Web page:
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FRIDAY, 18 APR 2014
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Bomb blast destroys election office in NW Pakistan
Agence France Presse
People stand outside a damaged Awani National Party election campaign office after Friday night's bomb explosion, in Karachi April 27, 2013.  REUTERS/Athar Hussain
People stand outside a damaged Awani National Party election campaign office after Friday night's bomb explosion, in Karachi April 27, 2013. REUTERS/Athar Hussain
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MIRANSHAH, Pakistan: A bomb blast has destroyed an election office in a Pakistani tribal region near the Afghan border, officials said on Saturday, the latest violence ahead of historic polls next month.

No deaths were reported following the explosion which took place late on Friday in Miranshah, the main town of North Waziristan tribal region, also known as a strong bastion of Taliban and Al-Qaeda linked militants.

The attack came hours after a car bomb exploded outside the election office of a candidate for the Pashtun-dominated Awami National Party (ANP) in Pakistan's commercial hub Karachi, killing 10 people and wounding 17 others.

"A time device, which was planted near the office of Aqal Khan, an independent candidate contesting the May 11 polls, went off but did not cause any loss of life because it was late in the night," a local security official told AFP.

The blast however destroyed Khan's election office and a few near by shops.

Another official, who confirmed the bombing, said nobody has so far claimed responsibility for the incident.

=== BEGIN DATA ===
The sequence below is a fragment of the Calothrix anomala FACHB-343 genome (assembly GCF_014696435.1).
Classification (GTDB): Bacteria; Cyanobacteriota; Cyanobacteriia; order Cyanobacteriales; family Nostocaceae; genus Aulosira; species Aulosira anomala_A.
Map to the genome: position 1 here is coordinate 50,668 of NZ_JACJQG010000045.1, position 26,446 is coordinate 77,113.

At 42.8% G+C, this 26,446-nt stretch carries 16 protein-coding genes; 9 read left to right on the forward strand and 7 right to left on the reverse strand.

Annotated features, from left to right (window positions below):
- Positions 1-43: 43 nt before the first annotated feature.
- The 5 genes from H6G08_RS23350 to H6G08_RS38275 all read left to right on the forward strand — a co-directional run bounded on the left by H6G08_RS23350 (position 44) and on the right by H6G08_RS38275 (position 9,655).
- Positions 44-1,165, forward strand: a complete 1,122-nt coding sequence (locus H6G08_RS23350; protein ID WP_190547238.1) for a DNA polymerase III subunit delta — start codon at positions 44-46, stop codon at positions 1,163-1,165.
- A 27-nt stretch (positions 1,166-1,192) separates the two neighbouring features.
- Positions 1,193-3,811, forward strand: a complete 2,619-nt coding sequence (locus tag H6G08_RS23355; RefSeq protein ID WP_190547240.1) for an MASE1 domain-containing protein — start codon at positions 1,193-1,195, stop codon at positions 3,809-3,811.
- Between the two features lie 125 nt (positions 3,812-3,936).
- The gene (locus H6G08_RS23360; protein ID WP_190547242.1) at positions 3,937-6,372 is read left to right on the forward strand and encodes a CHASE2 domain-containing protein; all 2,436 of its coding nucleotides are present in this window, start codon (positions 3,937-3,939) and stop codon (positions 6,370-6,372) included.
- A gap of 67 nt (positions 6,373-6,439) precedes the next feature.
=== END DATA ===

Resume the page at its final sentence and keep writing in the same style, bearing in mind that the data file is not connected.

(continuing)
The May 11 polls are due to mark the first democratic transition of power after a civilian government has served a full, five-year term in a country that has been ruled by generals for half its life.

But a wave of attacks and threats against politicians and election workers have marred the run-up to the polls.

At least 36 people have been killed by bombers and gunmen since April 11 in different parts of the country including Karachi and Peshawar, according to an AFP tally.

The Taliban have directly threatened the three main parties in the outgoing government, the Pakistan People's Party (PPP), the ANP and the Muttahida Qaumi Movement (MQM), which are often described as secular.

As a result of the threats, there have been few large-scale political rallies leading to a lacklustre campaign for the elections.

Amnesty International has also called on Pakistan to investigate the recent wave of attacks and ensure adequate protection for election candidates.

Meanwhile, the Election Commission of Pakistan said in a statement on Saturday that voting for elections would be held across the country without any interval from 8:00 am to 5:00 pm (3:00 GMT to 12:00 GMT) on May 11.

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